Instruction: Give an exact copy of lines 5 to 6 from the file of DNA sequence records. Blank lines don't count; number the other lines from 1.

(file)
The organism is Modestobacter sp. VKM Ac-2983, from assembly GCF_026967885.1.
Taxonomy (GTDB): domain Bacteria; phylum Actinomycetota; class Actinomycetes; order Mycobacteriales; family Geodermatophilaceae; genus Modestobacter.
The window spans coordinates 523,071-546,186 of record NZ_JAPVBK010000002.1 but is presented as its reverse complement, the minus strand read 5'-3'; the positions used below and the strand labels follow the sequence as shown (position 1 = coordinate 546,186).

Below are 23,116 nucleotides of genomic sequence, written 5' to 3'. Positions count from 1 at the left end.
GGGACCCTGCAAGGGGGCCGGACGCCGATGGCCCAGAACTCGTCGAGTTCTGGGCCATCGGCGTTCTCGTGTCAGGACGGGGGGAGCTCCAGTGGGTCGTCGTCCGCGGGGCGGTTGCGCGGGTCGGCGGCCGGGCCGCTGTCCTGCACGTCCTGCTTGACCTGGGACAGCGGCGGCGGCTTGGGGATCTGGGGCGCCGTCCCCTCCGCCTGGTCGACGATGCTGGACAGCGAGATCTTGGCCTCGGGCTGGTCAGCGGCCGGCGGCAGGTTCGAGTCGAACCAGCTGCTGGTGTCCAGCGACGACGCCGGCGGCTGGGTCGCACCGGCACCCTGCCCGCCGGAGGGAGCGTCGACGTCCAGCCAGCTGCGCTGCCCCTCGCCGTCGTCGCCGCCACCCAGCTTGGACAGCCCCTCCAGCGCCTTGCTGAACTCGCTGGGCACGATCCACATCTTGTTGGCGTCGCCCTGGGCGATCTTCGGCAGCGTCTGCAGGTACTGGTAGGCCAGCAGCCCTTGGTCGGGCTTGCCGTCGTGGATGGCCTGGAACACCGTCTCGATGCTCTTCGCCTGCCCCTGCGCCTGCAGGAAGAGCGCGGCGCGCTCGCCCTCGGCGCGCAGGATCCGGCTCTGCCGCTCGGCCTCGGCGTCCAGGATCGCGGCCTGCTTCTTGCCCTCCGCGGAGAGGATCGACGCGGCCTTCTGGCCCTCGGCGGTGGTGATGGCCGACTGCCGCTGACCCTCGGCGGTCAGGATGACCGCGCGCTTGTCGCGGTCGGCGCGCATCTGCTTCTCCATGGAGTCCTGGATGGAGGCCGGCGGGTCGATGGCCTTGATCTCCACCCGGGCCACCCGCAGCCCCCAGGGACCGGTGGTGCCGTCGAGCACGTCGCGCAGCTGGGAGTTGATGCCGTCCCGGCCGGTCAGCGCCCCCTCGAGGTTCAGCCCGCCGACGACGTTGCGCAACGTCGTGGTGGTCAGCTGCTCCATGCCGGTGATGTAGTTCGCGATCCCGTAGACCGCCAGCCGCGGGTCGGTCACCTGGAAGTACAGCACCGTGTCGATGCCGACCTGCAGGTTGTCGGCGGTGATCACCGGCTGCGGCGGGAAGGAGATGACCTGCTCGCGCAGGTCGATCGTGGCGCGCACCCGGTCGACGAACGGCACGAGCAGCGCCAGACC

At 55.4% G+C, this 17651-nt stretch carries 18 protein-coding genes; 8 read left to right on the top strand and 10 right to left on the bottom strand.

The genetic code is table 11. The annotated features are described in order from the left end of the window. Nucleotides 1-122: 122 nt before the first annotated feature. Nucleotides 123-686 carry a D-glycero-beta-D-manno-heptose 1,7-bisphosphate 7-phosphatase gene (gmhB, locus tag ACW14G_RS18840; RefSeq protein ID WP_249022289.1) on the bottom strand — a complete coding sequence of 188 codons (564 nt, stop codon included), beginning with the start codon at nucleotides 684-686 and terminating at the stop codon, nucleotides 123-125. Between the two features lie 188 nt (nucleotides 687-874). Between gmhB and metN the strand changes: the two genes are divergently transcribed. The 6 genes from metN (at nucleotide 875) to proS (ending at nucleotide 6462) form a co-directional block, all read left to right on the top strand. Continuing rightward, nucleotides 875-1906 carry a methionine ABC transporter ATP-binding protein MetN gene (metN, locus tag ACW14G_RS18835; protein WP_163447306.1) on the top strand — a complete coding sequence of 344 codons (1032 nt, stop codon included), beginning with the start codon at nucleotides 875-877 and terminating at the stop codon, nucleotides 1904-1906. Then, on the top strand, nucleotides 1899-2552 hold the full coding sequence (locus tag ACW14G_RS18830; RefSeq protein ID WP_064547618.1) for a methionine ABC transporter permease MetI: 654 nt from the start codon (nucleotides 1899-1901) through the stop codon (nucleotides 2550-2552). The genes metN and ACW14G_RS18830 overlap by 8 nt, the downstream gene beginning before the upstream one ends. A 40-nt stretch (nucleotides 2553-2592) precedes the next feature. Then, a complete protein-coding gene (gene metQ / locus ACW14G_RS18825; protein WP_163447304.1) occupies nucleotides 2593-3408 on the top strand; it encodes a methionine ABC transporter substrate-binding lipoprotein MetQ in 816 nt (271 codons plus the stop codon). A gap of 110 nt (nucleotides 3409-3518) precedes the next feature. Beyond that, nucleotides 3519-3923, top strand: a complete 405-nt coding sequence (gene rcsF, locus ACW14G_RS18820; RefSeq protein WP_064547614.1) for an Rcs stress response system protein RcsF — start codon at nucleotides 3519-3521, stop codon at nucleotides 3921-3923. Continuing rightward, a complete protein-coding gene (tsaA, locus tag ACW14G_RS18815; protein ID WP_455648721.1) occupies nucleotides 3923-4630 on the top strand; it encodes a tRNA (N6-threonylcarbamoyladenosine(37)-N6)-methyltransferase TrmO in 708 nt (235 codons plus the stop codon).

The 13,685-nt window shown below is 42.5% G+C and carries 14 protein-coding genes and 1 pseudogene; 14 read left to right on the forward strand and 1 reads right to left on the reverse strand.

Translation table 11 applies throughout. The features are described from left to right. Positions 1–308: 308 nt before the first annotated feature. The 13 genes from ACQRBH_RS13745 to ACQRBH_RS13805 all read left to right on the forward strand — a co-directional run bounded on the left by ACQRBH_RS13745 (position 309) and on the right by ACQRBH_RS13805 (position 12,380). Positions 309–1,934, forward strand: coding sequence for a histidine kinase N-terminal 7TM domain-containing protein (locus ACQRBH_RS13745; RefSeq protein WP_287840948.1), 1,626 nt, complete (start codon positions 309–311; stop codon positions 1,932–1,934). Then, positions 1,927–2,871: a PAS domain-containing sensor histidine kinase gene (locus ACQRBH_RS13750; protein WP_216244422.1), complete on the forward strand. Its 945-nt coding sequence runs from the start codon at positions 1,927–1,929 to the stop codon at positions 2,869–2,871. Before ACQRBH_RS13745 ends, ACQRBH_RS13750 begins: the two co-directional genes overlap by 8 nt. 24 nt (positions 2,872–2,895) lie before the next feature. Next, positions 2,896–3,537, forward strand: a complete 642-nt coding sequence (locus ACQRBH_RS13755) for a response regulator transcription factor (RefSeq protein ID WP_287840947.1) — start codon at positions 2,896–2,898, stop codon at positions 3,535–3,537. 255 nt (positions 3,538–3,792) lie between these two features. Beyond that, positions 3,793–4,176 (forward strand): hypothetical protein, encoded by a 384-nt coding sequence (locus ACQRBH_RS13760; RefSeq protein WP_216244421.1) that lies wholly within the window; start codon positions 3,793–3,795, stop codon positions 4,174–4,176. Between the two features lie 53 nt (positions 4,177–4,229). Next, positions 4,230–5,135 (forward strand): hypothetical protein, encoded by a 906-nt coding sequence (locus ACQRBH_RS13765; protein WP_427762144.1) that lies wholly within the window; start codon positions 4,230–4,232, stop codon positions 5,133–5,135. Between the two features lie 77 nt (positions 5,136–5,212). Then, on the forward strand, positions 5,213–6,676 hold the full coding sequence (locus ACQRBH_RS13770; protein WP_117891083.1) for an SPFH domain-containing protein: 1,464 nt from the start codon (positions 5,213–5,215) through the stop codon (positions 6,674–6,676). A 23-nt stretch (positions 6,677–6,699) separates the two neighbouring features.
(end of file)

GGGACCCTGCAAGGGGGCCGGACGCCGATGGCCCAGAACTCGTCGAGTTCTGGGCCATCGGCGTTCTCGTGTCAGGACGGGGGGAGCTCCAGTGGGTCGTCGTCCGCGGGGCGGTTGCGCGGGTCGGCGGCCGGGCCGCTGTCCTGCACGTCCTGCTTGACCTGGGACAGCGGCGGCGGCTTGGGGATCTGGGGCGCCGTCCCCTCCGCCTGGTCGACGATGCTGGACAGCGAGATCTTGGCCTCGGGCTGGTCAGCGGCCGGCGGCAGGTTCGAGTCGAACCAGCTGCTGGTGTCCAGCGACGACGCCGGCGGCTGGGTCGCACCGGCACCCTGCCCGCCGGAGGGAGCGTCGACGTCCAGCCAGCTGCGCTGCCCCTCGCCGTCGTCGCCGCCACCCAGCTTGGACAGCCCCTCCAGCGCCTTGCTGAACTCGCTGGGCACGATCCACATCTTGTTGGCGTCGCCCTGGGCGATCTTCGGCAGCGTCTGCAGGTACTGGTAGGCCAGCAGCCCTTGGTCGGGCTTGCCGTCGTGGATGGCCTGGAACACCGTCTCGATGCTCTTCGCCTGCCCCTGCGCCTGCAGGAAGAGCGCGGCGCGCTCGCCCTCGGCGCGCAGGATCCGGCTCTGCCGCTCGGCCTCGGCGTCCAGGATCGCGGCCTGCTTCTTGCCCTCCGCGGAGAGGATCGACGCGGCCTTCTGGCCCTCGGCGGTGGTGATGGCCGACTGCCGCTGACCCTCGGCGGTCAGGATGACCGCGCGCTTGTCGCGGTCGGCGCGCATCTGCTTCTCCATGGAGTCCTGGATGGAGGCCGGCGGGTCGATGGCCTTGATCTCCACCCGGGCCACCCGCAGCCCCCAGGGACCGGTGGTGCCGTCGAGCACGTCGCGCAGCTGGGAGTTGATGCCGTCCCGGCCGGTCAGCGCCCCCTCGAGGTTCAGCCCGCCGACGACGTTGCGCAACGTCGTGGTGGTCAGCTGCTCCATGCCGGTGATGTAGTTCGCGATCCCGTAGACCGCCAGCCGCGGGTCGGTCACCTGGAAGTACAGCACCGTGTCGATGCCGACCTGCAGGTTGTCGGCGGTGATCACCGGCTGCGGCGGGAAGGAGATGACCTGCTCGCGCAGGTCGATCGTGGCGCGCACCCGGTCGACGAACGGCACGAGCAGCGCCAGACC

At 55.4% G+C, this 17651-nt stretch carries 18 protein-coding genes; 8 read left to right on the top strand and 10 right to left on the bottom strand.